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This eBook from the Gutenberg Project consists of approximately 638 pages of information about The Adventures Harry Richmond Complete.

The friends of Miss Penrhys were ill advised in trying to cry down a man like my father.  Active persecution was the breath of life to him.  When untroubled he was apt to let both his ambition and his dignity slumber.  The squibs and scandal set afloat concerning him armed his wit, nerved his temper, touched him with the spirit of enterprise; he became a new creature.  I lost sight of certain characteristics which I had begun to ponder over critically.  I believed with all my heart that circumstances were blameable for much that did not quite please me.  Upon the question of his magnanimity, as well as of his courage, there could not be two opinions.  He would neither retort nor defend himself.  I perceived some grandeur in his conduct, without, however, appreciating it cordially, as I did a refinement of discretion about him that kept him from brushing good taste while launched in ostentatious displays.  He had a fine tact and a keen intuition.  He may have thought it necessary to throw a little dust in my eyes; but I doubt his having done it, for he had only, as he knew, to make me jealous to blind me to his faults utterly, and he refrained.

In his allusions to the young lady he was apologetic, affectionate; one might have fancied oneself listening to a gracious judge who had well weighed her case, and exculpated her from other excesses than that of a generous folly.  Jorian DeWitt, a competent critic, pronounced his behaviour consummate at all points.  For my behoof, he hinted antecedent reverses to the picture:  meditating upon which, I traced them to the fatal want of money, and that I might be able to fortify him in case of need, I took my own counsel, and wrote to my aunt for the loan of as large a sum as she could afford to send.  Her eagerness for news of our doings was insatiable.  ‘You do not describe her,’ she replied, not naming Miss Penrhys; and again, ’I can form no image of her.  Your accounts of her are confusing.  Tell me earnestly, do you like her?  She must be very wilful, but is she really nice?  I want to know how she appears to my Harry’s mind.’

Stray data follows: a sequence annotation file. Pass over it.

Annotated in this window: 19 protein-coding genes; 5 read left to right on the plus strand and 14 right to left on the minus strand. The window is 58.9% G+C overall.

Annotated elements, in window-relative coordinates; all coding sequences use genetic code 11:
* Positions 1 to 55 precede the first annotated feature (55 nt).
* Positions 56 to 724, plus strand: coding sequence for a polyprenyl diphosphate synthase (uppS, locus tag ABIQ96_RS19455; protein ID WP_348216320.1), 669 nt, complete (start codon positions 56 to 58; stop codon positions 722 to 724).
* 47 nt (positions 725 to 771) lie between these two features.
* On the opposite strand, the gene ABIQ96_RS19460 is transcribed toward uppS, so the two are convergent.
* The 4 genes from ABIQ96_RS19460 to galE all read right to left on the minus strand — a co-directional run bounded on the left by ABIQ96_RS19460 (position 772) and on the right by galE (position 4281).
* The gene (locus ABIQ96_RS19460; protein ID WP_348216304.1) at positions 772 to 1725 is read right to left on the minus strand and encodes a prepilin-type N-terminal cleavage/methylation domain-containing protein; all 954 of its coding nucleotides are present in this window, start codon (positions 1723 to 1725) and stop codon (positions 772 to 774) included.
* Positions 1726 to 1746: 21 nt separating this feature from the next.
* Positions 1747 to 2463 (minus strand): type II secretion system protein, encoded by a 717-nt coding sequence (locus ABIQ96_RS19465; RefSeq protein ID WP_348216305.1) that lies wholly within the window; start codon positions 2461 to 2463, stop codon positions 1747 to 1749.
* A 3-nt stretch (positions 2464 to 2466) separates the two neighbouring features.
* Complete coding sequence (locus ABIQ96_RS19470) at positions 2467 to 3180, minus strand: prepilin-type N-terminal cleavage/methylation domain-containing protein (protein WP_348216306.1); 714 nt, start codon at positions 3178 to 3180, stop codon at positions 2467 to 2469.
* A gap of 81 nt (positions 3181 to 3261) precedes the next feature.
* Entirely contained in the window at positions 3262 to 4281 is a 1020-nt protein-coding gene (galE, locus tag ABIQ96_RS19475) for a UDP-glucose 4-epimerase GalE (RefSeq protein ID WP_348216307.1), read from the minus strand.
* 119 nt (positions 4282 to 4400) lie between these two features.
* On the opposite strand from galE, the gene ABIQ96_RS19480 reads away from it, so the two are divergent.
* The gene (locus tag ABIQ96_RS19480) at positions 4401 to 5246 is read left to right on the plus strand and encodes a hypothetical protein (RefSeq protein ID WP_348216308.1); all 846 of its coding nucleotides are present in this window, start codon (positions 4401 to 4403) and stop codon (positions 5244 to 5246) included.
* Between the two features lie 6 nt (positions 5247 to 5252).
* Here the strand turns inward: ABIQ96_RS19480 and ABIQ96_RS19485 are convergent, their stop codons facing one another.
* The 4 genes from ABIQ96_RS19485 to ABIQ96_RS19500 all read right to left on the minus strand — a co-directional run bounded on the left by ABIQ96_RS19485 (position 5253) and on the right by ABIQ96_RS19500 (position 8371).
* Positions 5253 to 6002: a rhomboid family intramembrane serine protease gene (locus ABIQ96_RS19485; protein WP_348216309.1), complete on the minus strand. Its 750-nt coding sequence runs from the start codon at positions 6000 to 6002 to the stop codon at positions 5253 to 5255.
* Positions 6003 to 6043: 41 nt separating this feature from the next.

My father borrowed these letters, and returning them to me, said, ’A good soul! the best of women!  There—­there is a treasure lost!’ His forehead was clouded in speaking.  He recommended me to assure my aunt that she would never have to take a family interest in Miss Penrhys.  But this was not deemed perfectly satisfactory at Riversley.  My aunt wrote:  ’Am I to understand that you, Harry, raise objections to her?  Think first whether she is in herself objectionable.  She is rich, she may be prudent, she may be a forethoughtful person.  She may not be able to support a bitter shock of grief.  She may be one who can help.  She may not be one whose heart will bear it.  Put your own feelings aside, my dearest.  Our duties cannot ever be clear to us until we do.  It is possible for headstrong wilfulness and secret tenderness to go together.  Think whether she is capable of sacrifice before you compel her to it.  Do not inflict misery wantonly.  One would like to see her.  Harry, I brood on your future; that is why I seem to you preternaturally anxious about you.’

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